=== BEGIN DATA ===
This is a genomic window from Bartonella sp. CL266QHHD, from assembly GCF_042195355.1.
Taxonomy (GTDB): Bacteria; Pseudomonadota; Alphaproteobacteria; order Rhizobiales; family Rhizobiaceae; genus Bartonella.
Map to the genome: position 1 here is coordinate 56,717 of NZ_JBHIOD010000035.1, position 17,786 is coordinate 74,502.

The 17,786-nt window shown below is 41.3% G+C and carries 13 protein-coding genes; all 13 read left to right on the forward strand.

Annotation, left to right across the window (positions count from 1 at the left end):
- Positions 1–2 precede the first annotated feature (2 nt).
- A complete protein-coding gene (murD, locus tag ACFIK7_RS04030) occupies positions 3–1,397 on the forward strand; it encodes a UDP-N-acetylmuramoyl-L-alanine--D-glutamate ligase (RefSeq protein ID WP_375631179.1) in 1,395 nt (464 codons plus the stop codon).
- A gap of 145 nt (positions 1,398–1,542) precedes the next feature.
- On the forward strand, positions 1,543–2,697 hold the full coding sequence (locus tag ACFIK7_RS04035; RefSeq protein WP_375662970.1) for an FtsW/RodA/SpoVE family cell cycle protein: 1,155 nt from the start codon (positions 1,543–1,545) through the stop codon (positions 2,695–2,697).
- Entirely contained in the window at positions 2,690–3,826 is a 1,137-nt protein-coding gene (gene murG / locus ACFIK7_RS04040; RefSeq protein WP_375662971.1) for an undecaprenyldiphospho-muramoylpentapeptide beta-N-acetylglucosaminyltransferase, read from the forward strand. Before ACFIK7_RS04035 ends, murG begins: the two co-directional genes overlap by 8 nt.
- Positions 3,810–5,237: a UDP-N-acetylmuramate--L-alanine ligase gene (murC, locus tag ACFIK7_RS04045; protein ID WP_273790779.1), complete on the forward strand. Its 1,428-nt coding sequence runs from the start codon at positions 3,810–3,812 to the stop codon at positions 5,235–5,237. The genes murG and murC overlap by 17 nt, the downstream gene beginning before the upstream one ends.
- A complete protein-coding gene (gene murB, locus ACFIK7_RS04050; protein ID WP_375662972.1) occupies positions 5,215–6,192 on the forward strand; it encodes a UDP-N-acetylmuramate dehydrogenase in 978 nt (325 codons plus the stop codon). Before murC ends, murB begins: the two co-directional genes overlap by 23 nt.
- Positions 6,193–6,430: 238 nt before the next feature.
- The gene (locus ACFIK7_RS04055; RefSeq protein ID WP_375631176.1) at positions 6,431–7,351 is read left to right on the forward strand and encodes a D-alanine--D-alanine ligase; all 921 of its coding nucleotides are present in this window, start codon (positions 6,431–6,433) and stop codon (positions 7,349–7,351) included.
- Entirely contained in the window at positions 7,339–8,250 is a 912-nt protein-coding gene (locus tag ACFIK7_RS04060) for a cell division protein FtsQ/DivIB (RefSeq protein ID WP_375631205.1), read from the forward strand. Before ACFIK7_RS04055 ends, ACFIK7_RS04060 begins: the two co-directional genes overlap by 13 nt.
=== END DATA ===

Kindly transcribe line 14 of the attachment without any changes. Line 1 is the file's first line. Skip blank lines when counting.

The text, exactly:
- The gene (locus ACFIK7_RS04055; RefSeq protein ID WP_375631176.1) at positions 6,431–7,351 is read left to right on the forward strand and encodes a D-alanine--D-alanine ligase; all 921 of its coding nucleotides are present in this window, start codon (positions 6,431–6,433) and stop codon (positions 7,349–7,351) included.